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The Write Life: Redefining a Failure

Sometimes there is no sugar-coating life, and our best-laid plans crumble into failure. That’s what happened to me this past April after signing up for a writing boot camp at SavvyAuthors called One Scene a Day. I started the month with the best intentions of shoving my way through a huge chunk of my novel, or at least participating in the daily check-ins, and weekly lessons and activities.

On April 1st, I replied to the welcome post, stated my intentions, and did my best to keep up with the daily writing.

Uh, by April 3rd I was struggling to get into my novel and rethinking where I could start and how I could do this—but I was still definitely going to do it!!

And by April 7th I had totally abandoned the check-ins, though I made plans with a friend to send her what I’d written each day. I also finally found a way into my novel (by skipping Chapter 1 entirely).

And then I was distracted by Flights of Foundry and stopped pretending I was going to do that boot camp because I had already fallen far enough behind to understand not that I was a failure, but that this wasn’t a good way for me to work.

Many times when we attempt a routine or schedule as a creative and it fails, we assume there’s something wrong with us and we turn that frustration inward, blaming ourselves. We can walk away with the wrong message, thinking that our failure means we’ll never be able to write a novel or live a creative life or be successful. But a failure at a specific creative process doesn’t mean a failure in creativity, it means that process doesn’t work for you. Speed drafting DOES NOT work for me. I knew that from participating in NaNoWriMo, but thought the structure of this workshop would allow enough breathing space that I could do it. Instead, I learned something else about myself:

It takes me a lot of time to get into a project.

So, starting with Chapter 1 wasn’t working for me. And then expecting myself to sprint through Chapter 2 was also not working for me. You know what is working for me? Writing 100 words or so every day. I’m still in Chapter 2, but I have a start now, and I’ve reconfigured the arrangement with my friend to send her my writing for the week (rather than day by day). When I get into the draft and can go faster, we’ll increase the number of check-ins per week, but for now I’m accepting where I am, redefining this “failure,” and making adjustments to my process so that I can make progress without feeling frustrated.

The key to having a writing life is figuring out what works for you and not comparing yourself to anyone else.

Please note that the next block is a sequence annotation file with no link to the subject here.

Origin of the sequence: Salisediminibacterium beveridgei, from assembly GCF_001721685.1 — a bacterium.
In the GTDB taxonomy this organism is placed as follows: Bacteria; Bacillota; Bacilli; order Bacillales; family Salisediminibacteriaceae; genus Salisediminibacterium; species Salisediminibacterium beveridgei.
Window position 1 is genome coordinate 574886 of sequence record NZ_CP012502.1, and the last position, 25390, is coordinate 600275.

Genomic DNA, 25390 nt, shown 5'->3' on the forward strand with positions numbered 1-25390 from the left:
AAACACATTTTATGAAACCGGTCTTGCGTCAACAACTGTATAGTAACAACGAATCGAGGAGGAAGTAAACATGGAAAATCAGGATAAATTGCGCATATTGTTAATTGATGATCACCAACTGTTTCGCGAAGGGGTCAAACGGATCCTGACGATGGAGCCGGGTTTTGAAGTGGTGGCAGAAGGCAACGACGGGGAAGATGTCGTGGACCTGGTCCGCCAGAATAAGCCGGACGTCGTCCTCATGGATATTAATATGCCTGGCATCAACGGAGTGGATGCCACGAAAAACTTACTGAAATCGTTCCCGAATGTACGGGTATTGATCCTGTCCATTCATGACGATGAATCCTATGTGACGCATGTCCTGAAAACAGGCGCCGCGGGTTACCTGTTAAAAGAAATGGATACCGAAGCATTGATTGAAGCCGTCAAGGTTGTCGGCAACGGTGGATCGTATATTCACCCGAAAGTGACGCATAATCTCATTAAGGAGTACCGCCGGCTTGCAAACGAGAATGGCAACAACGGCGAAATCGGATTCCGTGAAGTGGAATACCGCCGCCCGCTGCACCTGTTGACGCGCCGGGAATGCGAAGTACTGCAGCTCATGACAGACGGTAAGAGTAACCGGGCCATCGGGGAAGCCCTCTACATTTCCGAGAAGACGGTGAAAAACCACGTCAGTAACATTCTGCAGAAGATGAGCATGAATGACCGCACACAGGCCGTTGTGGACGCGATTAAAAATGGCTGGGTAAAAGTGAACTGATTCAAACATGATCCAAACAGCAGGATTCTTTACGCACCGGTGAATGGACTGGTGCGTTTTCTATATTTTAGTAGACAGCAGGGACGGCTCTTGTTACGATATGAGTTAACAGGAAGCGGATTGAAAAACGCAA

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Speaking of workshops and writing, I’m teaching a free virtual workshop later this month called Write Time Travel Fiction. If you’re interested in writing about time travel, I’ll be exploring both the hand-wavey and theoretical science that sends your characters into the timestream and how you can use time travel to tell a story. You can register (again for FREE) at OCLS. (No library card is needed, just leave that bit blank.)

 

 

For full access to The Write Life, sign up on Patreon for $1 or more per month. You’ll also receive a personalized thank you in a future edition of The Write Life.

The Write Life: July 2019

This month was all about workshops—workshops I attended and workshops I presented.

My first stop was the Orange County Library to learn about world building from Arielle Haughee. Her approach to world building starts with creating maps, ranging from the broad to the more specific aspects of the world. I tend to make maps late in my drafting process—you know, after I’ve written the location of the main character’s house and then written something else that completely contradicts that. With Arielle’s process, I could have those details knocked out in advance and have some potential ideas for conflicts and obstacles presented by the distribution of resources in the world and difficulty of the terrain and transportation. Basically, her presentation knocked my planning socks off, and has encouraged me to go play with the mapmaking app I found a few months ago.

The next stop in my writerly education was the Central Florida Inklings where I hosted Saritza Hernandez, Senior Literary Agent at Corvisiero Literary Agency. Saritza talked to my writing group about preparing your manuscript for submission to a literary agent or publisher and shared tips for writing a query letter and synopsis. Saritza broke down the need for a literary agent (even for self-published authors) and clearly described what will encourage an agent to keep reading your submission. She also talked about ways to research the market, giving me a few additional ideas to work into my process.

My last workshop of the month was back at the Orange County Library, but this time I was presenting. I shared my love of steampunk, breaking down the essential elements of the genre and helping other writers figure out what makes a story steampunk. (Hint: it’s more than just cogs and corsets, gears and goggles.) I covered 19th century aesthetics, technology, and social issues, as well as character and story tropes specific to steampunk. This and other presentations will be available by the end of the year on Patreon for patrons pledging $7 or more.

In news of other presentations, I’m working on finalizing my schedule for DragonCon where I’ll be on four or five panels across two or three tracks. Right now I’m confirming there are no conflicts across the track schedules, but you can guarantee I’ll be talking about time travel that weekend—maybe more than once!

 

For full access to The Write Life, sign up on Patreon for $1 or more per month. You’ll also receive a personalized thank you in a future edition of The Write Life.